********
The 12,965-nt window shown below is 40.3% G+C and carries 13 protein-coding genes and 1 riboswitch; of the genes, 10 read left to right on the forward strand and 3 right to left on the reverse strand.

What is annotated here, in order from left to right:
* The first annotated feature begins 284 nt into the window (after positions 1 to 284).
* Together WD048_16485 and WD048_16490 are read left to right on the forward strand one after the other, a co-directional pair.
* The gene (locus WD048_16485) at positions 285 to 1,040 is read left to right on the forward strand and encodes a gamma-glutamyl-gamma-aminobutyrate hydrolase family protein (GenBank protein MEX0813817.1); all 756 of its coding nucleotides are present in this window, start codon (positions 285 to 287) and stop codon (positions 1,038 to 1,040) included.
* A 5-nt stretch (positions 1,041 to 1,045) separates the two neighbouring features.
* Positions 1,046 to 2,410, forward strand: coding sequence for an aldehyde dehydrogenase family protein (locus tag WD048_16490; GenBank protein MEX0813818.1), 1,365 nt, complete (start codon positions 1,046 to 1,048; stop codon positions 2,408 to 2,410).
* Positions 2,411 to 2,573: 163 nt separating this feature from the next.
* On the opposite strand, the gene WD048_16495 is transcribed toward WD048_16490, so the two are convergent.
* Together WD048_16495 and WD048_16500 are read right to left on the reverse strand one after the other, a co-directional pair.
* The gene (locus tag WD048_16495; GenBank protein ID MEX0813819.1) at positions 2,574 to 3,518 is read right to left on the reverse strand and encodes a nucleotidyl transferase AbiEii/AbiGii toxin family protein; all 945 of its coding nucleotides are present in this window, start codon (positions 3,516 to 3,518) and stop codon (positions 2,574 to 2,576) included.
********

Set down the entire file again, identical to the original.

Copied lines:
The 12,965-nt window shown below is 40.3% G+C and carries 13 protein-coding genes and 1 riboswitch; of the genes, 10 read left to right on the forward strand and 3 right to left on the reverse strand.

What is annotated here, in order from left to right:
* The first annotated feature begins 284 nt into the window (after positions 1 to 284).
* Together WD048_16485 and WD048_16490 are read left to right on the forward strand one after the other, a co-directional pair.
* The gene (locus WD048_16485) at positions 285 to 1,040 is read left to right on the forward strand and encodes a gamma-glutamyl-gamma-aminobutyrate hydrolase family protein (GenBank protein MEX0813817.1); all 756 of its coding nucleotides are present in this window, start codon (positions 285 to 287) and stop codon (positions 1,038 to 1,040) included.
* A 5-nt stretch (positions 1,041 to 1,045) separates the two neighbouring features.
* Positions 1,046 to 2,410, forward strand: coding sequence for an aldehyde dehydrogenase family protein (locus tag WD048_16490; GenBank protein MEX0813818.1), 1,365 nt, complete (start codon positions 1,046 to 1,048; stop codon positions 2,408 to 2,410).
* Positions 2,411 to 2,573: 163 nt separating this feature from the next.
* On the opposite strand, the gene WD048_16495 is transcribed toward WD048_16490, so the two are convergent.
* Together WD048_16495 and WD048_16500 are read right to left on the reverse strand one after the other, a co-directional pair.
* The gene (locus tag WD048_16495; GenBank protein ID MEX0813819.1) at positions 2,574 to 3,518 is read right to left on the reverse strand and encodes a nucleotidyl transferase AbiEii/AbiGii toxin family protein; all 945 of its coding nucleotides are present in this window, start codon (positions 3,516 to 3,518) and stop codon (positions 2,574 to 2,576) included.